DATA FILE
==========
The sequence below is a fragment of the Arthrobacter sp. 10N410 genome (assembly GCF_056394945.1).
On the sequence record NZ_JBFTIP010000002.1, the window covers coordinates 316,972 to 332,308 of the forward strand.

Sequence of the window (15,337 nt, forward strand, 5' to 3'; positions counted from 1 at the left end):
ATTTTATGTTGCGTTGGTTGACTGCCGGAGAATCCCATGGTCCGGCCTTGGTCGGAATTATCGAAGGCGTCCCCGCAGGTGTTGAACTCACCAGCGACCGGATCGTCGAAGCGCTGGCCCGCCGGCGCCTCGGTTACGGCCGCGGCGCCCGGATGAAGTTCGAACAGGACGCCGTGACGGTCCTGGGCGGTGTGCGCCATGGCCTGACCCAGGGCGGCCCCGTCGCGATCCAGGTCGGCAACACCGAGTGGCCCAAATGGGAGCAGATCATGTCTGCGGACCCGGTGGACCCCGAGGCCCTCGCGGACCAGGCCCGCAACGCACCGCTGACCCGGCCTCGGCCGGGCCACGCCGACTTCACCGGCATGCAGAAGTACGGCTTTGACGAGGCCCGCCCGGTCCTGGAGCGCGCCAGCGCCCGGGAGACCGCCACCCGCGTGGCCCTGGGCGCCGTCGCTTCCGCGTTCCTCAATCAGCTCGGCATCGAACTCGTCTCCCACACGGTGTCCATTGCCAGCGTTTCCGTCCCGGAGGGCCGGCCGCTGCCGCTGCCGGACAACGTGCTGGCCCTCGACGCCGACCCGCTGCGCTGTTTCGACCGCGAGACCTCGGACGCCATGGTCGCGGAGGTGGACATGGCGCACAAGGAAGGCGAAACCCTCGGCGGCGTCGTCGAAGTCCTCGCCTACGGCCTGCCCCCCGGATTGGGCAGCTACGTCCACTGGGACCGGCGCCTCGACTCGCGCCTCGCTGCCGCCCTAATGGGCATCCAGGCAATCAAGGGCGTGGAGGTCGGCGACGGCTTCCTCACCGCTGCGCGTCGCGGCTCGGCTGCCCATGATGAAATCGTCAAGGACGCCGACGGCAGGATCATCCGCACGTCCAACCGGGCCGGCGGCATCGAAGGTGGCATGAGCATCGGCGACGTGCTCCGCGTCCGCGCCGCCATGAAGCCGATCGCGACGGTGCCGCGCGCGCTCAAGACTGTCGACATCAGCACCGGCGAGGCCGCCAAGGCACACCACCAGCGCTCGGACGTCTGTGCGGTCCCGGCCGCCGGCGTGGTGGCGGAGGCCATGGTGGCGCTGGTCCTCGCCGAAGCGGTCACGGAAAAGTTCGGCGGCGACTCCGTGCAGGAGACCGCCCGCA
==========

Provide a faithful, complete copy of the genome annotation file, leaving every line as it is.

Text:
The sequence below is a fragment of the Arthrobacter sp. 10N410 genome (assembly GCF_056394945.1).
On the sequence record NZ_JBFTIP010000002.1, the window covers coordinates 316,972 to 332,308 of the forward strand.

Sequence of the window (15,337 nt, forward strand, 5' to 3'; positions counted from 1 at the left end):
ATTTTATGTTGCGTTGGTTGACTGCCGGAGAATCCCATGGTCCGGCCTTGGTCGGAATTATCGAAGGCGTCCCCGCAGGTGTTGAACTCACCAGCGACCGGATCGTCGAAGCGCTGGCCCGCCGGCGCCTCGGTTACGGCCGCGGCGCCCGGATGAAGTTCGAACAGGACGCCGTGACGGTCCTGGGCGGTGTGCGCCATGGCCTGACCCAGGGCGGCCCCGTCGCGATCCAGGTCGGCAACACCGAGTGGCCCAAATGGGAGCAGATCATGTCTGCGGACCCGGTGGACCCCGAGGCCCTCGCGGACCAGGCCCGCAACGCACCGCTGACCCGGCCTCGGCCGGGCCACGCCGACTTCACCGGCATGCAGAAGTACGGCTTTGACGAGGCCCGCCCGGTCCTGGAGCGCGCCAGCGCCCGGGAGACCGCCACCCGCGTGGCCCTGGGCGCCGTCGCTTCCGCGTTCCTCAATCAGCTCGGCATCGAACTCGTCTCCCACACGGTGTCCATTGCCAGCGTTTCCGTCCCGGAGGGCCGGCCGCTGCCGCTGCCGGACAACGTGCTGGCCCTCGACGCCGACCCGCTGCGCTGTTTCGACCGCGAGACCTCGGACGCCATGGTCGCGGAGGTGGACATGGCGCACAAGGAAGGCGAAACCCTCGGCGGCGTCGTCGAAGTCCTCGCCTACGGCCTGCCCCCCGGATTGGGCAGCTACGTCCACTGGGACCGGCGCCTCGACTCGCGCCTCGCTGCCGCCCTAATGGGCATCCAGGCAATCAAGGGCGTGGAGGTCGGCGACGGCTTCCTCACCGCTGCGCGTCGCGGCTCGGCTGCCCATGATGAAATCGTCAAGGACGCCGACGGCAGGATCATCCGCACGTCCAACCGGGCCGGCGGCATCGAAGGTGGCATGAGCATCGGCGACGTGCTCCGCGTCCGCGCCGCCATGAAGCCGATCGCGACGGTGCCGCGCGCGCTCAAGACTGTCGACATCAGCACCGGCGAGGCCGCCAAGGCACACCACCAGCGCTCGGACGTCTGTGCGGTCCCGGCCGCCGGCGTGGTGGCGGAGGCCATGGTGGCGCTGGTCCTCGCCGAAGCGGTCACGGAAAAGTTCGGCGGCGACTCCGTGCAGGAGACCGCCCGCA